On Thursday, Apple gave its most thorough justification to date for dropping its contentious proposal to find known Child Sexual Abuse Material (CSAM) kept in iCloud Photos last year.
In response to the child safety group Heat Initiative’s request that Apple “detect, report, and remove” CSAM from iCloud and provide more options for consumers to report such content to the firm, Apple released the statement that is shared with Wired and reprinted below.
“WE ARE COMMITTED TO BREAKING THE CHAIN OF COERCION AND INFLUENCE THAT MAKES CHILDREN SUSCEPTIBLE TO IT,” said ERIK NEUENSCHWANDER, DIRECTOR OF USER PRIVACY AND CHILD SAFETY AT APPLE, IN THE COMPANY’S RESPONSE TO HEAT INITIATIVE. “CHILD SEXUAL ABUSE MATERIAL IS ABHORRENT.” However, he added, the company came to the conclusion that it could not proceed with the development of a CSAM-SCANNING mechanism, even one designed specifically to protect privacy, after working with a variety of privacy and security researchers, digital rights groups, and child safety advocates.
According to Neuenschwander, “SCONNING EVERY USER’S PRIVATELY STORED ICLOUD DATA WOULD CREATE NEW THREAT VECTORS FOR DATA THIEVES TO FIND AND EXPLOIT.” IT MAY ALSO AFFECT THE RISK OF A SLIPPERY SLOPE OF UNINTENDED REPERCUSSIONS. For example, searching for one kind of content opens the door to bulk surveillance and may pique interest in looking for other encrypted messaging systems across content categories.”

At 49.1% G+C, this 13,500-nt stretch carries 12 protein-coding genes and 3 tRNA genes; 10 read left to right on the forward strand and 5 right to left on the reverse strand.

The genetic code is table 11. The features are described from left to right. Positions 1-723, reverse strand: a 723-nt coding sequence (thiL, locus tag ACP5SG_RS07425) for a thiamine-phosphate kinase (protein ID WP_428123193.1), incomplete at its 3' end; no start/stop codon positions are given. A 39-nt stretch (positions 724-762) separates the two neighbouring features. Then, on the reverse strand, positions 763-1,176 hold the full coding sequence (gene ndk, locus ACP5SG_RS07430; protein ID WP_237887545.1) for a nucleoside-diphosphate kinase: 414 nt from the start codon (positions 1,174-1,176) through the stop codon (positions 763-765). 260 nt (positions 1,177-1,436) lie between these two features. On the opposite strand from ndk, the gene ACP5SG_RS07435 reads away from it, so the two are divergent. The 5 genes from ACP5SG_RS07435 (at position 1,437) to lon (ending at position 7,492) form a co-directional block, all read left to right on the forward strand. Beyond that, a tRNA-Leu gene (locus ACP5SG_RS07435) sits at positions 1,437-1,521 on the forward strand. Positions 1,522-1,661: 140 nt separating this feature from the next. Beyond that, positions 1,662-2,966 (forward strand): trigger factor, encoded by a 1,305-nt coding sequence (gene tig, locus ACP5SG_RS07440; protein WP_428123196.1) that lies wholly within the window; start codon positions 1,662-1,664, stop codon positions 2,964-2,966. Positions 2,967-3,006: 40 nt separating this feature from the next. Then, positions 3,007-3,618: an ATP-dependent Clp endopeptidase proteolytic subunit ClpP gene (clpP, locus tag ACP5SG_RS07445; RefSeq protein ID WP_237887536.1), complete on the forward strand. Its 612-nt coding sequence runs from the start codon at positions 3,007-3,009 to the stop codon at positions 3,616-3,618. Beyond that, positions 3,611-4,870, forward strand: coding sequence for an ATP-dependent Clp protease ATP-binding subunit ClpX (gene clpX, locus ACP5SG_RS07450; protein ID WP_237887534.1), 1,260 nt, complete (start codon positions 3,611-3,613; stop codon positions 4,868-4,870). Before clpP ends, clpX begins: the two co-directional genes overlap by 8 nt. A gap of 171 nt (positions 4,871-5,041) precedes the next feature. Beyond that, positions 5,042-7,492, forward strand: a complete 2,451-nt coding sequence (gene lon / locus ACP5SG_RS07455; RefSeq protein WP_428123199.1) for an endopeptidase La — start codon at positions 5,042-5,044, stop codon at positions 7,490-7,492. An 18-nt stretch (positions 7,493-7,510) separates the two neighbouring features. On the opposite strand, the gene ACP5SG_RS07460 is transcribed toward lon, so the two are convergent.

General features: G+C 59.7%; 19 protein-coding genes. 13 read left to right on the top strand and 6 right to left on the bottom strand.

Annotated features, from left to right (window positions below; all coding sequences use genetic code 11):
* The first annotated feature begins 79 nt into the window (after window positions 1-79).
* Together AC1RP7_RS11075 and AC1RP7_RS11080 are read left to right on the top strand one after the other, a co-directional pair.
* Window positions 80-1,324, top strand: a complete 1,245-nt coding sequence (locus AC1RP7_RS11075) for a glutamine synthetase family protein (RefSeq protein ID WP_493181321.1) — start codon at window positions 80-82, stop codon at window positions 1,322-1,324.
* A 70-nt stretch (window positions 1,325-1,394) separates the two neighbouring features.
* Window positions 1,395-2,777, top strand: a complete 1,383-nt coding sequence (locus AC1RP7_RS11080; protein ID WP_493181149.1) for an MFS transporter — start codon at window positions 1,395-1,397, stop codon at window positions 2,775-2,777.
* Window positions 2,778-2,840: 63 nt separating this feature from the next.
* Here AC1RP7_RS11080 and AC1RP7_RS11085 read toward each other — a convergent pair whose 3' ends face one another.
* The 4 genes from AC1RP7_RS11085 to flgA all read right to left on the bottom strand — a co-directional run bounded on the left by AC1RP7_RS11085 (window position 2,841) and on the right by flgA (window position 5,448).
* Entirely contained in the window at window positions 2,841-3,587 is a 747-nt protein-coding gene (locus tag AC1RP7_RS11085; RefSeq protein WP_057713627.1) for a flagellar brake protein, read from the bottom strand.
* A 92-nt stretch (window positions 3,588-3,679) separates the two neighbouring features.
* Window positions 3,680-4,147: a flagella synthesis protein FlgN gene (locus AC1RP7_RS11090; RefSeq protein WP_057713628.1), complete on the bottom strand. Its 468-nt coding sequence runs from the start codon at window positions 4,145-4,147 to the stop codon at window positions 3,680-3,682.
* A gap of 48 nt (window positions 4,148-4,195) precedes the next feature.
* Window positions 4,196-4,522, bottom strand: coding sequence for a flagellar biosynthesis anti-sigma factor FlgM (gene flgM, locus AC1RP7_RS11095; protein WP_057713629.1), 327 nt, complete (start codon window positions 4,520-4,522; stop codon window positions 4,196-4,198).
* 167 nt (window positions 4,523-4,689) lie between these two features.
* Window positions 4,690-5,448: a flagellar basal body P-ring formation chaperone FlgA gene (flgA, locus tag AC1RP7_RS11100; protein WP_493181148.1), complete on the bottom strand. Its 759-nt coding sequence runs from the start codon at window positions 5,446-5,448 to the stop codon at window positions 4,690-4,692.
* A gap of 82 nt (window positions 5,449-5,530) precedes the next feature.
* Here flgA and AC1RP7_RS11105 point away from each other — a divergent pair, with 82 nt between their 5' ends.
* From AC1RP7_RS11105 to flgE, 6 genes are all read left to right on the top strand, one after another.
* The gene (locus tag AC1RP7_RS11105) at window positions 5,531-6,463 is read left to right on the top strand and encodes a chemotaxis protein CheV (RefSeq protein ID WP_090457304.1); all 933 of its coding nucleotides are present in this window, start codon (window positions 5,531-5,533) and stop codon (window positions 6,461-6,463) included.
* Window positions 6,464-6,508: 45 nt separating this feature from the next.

A method to identify known CSAM photographs stored in iCloud Photos, a Communication Safety feature that blurs sexually explicit images in the Messages app, and child exploitation resources for Siri are the three new child safety features that Apple revealed plans to implement in August 2021. Although CSAM detection was never implemented, Communication Safety was first released in the United States with iOS 15.2 in December 2021 and has since spread to the United Kingdom, Canada, Australia, and New Zealand. Siri resources are also accessible.
Apple had stated that by the end of 2021, CSAM detection will be included in an update to iOS 15 and iPadOS 15, but the feature was delayed due to “feedback from customers, advocacy groups, researchers, and others.” Many different people and groups opposed the ideas, including lawmakers, policy groups, security researchers, the Electronic Frontier Foundation (EFF), university researchers, and even some Apple workers.
Apple’s most recent response to the matter coincides with the UK government’s resuscitation of the encryption debate, as they are planning to change surveillance laws that would force tech companies to turn off security features like end-to-end encryption without disclosing to the general public.
Apple claims that if the bill is approved in its current form, it will remove services like FaceTime and iMessage from the United Kingdom.